“Well,” Mom says thoughtfully. “We’re past Indianapolis but still in Indiana. When we cross the border into Illinois, it’s about two hours.” She points to the broad, green road sign far off in the distance along the right side of the road. “That sign will probably tell us how many miles are left.”

Dad clicks on his turn signal, glances over his shoulder and guide the Suburban into the passing lane. I watch as we pass the semi-trailer on the right. It’s an animal trailer with little rectangular holes punched out along the sides. I spot the shape of horses and for a moment I wonder where they’re headed. And what it would be like to be a horse inside the trailer.

Dad clicks on the signal again and we glide back into the right lane. Mom pointed to the green sign again and I see the miles. 96 miles to Peoria. Or at least the exit for Peoria. “So if it takes us an hour to go sixty miles, then how long will it take us to drive ninety miles?” Mom asks.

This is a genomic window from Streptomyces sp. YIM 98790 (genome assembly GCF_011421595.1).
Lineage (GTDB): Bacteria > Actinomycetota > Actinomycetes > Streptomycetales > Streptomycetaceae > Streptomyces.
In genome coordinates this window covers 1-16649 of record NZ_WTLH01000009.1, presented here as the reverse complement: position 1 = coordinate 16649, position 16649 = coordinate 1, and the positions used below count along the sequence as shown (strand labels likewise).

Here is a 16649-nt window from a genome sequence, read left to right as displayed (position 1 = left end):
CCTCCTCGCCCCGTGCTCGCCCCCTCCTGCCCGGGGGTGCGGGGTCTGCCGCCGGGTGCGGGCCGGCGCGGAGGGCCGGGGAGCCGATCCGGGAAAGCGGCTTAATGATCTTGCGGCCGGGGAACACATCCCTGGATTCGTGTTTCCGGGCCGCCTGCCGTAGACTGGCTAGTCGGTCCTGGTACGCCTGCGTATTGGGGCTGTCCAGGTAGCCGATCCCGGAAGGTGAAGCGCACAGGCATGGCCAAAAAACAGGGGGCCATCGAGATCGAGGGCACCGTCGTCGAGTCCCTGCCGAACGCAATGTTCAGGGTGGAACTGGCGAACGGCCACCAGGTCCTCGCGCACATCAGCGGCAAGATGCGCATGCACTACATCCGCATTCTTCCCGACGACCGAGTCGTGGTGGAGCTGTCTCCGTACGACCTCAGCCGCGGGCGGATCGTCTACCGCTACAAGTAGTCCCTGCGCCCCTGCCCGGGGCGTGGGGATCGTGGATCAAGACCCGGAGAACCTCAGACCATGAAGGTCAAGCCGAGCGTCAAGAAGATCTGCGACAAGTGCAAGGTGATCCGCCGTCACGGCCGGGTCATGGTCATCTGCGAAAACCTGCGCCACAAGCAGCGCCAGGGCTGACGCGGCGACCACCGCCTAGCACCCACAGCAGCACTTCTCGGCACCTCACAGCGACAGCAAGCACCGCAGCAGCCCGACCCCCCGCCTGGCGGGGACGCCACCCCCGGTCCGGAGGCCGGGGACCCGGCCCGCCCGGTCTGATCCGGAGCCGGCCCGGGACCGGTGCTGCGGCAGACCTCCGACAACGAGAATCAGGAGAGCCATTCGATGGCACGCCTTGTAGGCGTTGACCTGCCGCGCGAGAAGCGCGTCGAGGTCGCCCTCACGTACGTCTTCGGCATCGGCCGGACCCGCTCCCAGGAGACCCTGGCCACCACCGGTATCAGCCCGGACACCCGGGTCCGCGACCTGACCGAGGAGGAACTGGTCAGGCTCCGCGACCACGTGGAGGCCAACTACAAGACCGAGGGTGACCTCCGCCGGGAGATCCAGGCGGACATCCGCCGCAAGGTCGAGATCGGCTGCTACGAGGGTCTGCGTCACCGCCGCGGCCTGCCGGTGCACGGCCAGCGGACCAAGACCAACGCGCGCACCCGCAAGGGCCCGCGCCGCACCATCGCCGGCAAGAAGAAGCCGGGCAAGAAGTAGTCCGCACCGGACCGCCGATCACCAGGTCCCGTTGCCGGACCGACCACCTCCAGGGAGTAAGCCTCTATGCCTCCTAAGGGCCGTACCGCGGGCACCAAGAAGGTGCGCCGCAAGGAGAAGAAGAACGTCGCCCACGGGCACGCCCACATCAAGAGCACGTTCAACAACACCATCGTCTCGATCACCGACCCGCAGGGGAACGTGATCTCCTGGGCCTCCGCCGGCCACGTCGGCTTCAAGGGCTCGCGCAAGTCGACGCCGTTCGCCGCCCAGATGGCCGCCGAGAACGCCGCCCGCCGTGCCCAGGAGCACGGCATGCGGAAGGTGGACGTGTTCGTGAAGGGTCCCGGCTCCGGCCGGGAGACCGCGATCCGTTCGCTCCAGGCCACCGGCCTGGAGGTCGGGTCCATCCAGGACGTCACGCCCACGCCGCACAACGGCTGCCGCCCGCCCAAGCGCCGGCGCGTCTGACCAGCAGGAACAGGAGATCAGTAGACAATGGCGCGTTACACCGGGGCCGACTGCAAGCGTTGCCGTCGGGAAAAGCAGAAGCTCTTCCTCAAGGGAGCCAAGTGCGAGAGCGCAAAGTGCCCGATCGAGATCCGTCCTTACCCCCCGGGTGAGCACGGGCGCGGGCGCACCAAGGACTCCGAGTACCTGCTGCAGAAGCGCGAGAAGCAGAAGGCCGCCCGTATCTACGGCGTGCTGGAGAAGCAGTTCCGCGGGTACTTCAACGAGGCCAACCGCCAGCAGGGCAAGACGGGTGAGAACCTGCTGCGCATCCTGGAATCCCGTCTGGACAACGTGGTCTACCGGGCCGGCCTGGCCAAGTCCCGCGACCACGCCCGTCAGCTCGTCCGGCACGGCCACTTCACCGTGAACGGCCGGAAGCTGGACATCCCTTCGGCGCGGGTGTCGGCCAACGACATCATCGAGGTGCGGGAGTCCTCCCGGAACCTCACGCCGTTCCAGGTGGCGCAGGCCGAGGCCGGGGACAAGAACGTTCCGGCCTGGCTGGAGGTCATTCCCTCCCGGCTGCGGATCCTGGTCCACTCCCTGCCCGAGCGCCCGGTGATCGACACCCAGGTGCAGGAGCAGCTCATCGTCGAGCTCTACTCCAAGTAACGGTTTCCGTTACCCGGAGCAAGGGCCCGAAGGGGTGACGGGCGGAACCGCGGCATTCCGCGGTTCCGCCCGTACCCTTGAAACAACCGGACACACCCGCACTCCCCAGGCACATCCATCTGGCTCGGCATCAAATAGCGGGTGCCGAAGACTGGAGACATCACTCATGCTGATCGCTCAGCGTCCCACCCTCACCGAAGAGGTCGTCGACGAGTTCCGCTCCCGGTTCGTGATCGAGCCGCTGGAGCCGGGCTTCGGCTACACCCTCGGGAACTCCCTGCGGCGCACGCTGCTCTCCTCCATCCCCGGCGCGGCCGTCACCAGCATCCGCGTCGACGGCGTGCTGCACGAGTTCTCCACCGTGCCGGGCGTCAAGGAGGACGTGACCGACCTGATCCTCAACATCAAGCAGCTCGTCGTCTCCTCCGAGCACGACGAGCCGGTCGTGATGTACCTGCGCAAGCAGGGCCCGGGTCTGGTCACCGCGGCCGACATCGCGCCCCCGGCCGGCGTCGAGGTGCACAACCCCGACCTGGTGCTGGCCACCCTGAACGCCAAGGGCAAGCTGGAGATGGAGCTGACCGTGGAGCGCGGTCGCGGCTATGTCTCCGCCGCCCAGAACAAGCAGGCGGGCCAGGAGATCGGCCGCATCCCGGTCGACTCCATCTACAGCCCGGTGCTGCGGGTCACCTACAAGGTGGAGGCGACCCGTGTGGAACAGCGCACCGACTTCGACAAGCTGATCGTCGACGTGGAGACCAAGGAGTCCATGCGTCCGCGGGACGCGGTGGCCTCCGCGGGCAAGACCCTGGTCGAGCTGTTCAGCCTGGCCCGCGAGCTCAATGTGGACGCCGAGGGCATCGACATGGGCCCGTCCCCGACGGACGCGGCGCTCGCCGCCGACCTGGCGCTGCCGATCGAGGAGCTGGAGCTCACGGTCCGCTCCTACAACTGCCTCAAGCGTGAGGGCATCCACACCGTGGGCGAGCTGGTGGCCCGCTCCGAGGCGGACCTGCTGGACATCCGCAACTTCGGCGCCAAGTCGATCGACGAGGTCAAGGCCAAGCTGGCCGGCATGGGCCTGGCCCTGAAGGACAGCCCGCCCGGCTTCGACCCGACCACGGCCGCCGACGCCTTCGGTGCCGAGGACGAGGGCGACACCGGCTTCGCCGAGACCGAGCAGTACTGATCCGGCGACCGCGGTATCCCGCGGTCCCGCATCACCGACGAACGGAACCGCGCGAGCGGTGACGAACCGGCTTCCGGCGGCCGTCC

I stare at her. Math. My nemesis. A jumble of numbers and signs and calculations. None of which I can do in my head. At least not quickly. “I don’t know,” I sigh and stare at the dotted white lines disappearing beneath us.

My mom pats my shoulder with encouragement. “Sure you do,” she says. “How many minutes are in an hour?”

“Sixty,” I say. This number I’ve memorized. So no math necessary.

“So if if we drive sixty miles in sixty minutes, how long does it take us to drive one mile?” I glance up at her and she smiles. “You know this,” she says.

What I know is that I want to be at Grandma’s and Grandpa’s. I want to have lasagna and chocolate chip cookies and the milk from the special jug. I sigh and try to do math. Divide by two, carry the one, subtract the zero. Or something. “I’m not sure,” I say at last.